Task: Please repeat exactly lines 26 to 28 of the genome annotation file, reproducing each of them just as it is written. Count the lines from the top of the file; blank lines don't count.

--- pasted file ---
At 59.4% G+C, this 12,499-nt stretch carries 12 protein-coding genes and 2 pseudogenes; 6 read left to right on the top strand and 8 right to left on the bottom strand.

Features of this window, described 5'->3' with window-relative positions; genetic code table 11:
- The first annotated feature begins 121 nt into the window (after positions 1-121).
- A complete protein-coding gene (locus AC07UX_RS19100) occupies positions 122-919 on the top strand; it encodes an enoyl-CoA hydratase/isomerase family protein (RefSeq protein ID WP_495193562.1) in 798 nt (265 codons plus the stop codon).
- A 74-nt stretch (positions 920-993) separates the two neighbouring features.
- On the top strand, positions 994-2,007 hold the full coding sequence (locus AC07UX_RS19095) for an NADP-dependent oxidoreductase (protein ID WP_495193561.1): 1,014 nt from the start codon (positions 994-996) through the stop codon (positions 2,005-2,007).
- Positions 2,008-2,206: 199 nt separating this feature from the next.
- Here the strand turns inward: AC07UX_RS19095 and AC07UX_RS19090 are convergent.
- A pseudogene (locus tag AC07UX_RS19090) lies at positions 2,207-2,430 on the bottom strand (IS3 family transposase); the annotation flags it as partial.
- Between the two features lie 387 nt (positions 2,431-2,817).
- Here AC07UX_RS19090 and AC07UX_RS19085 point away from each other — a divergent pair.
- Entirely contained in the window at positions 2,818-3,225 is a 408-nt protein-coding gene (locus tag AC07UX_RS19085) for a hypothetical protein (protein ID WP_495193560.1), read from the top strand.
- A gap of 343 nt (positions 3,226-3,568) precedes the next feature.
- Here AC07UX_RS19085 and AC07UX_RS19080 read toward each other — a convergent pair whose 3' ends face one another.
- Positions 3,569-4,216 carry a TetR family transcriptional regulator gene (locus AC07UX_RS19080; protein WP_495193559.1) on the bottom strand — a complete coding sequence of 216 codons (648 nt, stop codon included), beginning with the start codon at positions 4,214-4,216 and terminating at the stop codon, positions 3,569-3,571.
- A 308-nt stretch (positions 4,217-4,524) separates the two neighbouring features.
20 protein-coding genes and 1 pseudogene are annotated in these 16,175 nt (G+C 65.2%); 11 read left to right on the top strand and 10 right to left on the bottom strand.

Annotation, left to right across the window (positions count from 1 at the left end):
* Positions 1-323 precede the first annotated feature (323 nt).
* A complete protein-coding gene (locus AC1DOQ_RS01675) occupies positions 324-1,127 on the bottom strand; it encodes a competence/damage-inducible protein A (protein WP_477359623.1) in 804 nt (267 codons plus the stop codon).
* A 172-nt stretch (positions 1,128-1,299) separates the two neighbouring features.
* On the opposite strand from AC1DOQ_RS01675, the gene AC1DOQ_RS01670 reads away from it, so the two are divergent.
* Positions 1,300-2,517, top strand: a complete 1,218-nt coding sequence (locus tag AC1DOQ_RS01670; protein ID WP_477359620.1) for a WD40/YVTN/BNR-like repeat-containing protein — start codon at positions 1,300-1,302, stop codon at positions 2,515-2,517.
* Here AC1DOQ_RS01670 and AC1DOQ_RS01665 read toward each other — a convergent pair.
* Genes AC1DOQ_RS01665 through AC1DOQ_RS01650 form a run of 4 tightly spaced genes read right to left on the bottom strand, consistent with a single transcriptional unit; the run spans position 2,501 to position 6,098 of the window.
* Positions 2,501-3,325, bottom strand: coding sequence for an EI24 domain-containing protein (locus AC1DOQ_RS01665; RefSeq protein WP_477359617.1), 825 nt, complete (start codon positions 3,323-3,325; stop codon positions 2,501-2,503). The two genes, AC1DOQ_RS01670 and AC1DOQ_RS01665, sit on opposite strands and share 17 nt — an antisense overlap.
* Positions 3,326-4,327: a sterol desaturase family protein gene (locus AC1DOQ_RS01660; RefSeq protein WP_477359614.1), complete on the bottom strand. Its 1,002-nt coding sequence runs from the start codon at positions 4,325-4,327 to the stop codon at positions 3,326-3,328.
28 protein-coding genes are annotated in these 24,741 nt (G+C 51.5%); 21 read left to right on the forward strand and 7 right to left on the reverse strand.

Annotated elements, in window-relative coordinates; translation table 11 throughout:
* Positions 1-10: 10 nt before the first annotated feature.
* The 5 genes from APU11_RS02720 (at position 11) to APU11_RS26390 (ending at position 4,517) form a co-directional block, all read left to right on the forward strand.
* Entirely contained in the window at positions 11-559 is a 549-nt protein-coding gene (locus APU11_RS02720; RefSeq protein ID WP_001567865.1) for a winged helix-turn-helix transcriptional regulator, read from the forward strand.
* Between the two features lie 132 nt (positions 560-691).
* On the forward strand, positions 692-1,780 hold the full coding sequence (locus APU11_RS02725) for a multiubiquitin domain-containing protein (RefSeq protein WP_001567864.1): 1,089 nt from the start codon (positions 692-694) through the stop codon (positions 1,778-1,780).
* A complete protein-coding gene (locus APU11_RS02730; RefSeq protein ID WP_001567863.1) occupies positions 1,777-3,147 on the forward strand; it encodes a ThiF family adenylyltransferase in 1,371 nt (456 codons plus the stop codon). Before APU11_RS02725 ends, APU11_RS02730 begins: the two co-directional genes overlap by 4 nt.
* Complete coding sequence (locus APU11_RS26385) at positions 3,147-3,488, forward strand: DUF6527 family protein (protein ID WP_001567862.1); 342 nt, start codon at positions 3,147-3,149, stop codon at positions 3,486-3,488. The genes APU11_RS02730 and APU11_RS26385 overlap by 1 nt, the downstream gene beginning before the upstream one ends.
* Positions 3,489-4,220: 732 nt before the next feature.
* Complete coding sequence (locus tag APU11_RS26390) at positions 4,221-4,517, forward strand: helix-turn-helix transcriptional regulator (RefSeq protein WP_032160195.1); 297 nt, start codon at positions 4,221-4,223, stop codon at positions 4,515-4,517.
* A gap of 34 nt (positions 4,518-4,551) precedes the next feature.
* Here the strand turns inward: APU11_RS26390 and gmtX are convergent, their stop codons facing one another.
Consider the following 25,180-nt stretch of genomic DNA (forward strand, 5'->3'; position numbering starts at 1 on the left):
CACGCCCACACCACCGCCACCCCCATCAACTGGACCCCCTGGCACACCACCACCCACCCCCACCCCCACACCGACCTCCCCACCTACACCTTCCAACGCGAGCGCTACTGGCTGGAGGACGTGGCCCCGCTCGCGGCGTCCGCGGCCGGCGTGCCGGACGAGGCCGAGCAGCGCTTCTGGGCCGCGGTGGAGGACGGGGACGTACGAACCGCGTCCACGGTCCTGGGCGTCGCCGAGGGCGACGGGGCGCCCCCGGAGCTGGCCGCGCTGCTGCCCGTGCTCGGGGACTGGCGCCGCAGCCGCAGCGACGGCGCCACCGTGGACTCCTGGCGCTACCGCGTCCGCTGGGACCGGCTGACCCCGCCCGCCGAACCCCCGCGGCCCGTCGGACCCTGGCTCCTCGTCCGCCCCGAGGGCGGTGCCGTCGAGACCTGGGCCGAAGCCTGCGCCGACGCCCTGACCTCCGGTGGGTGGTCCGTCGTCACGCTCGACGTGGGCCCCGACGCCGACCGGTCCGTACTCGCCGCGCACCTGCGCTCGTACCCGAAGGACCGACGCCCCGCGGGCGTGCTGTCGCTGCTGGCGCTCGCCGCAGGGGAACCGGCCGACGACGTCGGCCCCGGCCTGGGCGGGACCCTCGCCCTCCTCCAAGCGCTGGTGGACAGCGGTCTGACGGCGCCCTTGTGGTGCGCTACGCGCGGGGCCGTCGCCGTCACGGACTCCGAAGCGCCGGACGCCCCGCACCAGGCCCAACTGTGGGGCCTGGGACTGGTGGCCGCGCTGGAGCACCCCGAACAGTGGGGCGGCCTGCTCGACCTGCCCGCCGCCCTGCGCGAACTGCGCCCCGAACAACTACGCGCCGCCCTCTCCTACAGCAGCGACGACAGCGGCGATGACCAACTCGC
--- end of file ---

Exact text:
* Positions 2,501-3,325, bottom strand: coding sequence for an EI24 domain-containing protein (locus AC1DOQ_RS01665; RefSeq protein WP_477359617.1), 825 nt, complete (start codon positions 3,323-3,325; stop codon positions 2,501-2,503). The two genes, AC1DOQ_RS01670 and AC1DOQ_RS01665, sit on opposite strands and share 17 nt — an antisense overlap.
* Positions 3,326-4,327: a sterol desaturase family protein gene (locus AC1DOQ_RS01660; RefSeq protein WP_477359614.1), complete on the bottom strand. Its 1,002-nt coding sequence runs from the start codon at positions 4,325-4,327 to the stop codon at positions 3,326-3,328.
28 protein-coding genes are annotated in these 24,741 nt (G+C 51.5%); 21 read left to right on the forward strand and 7 right to left on the reverse strand.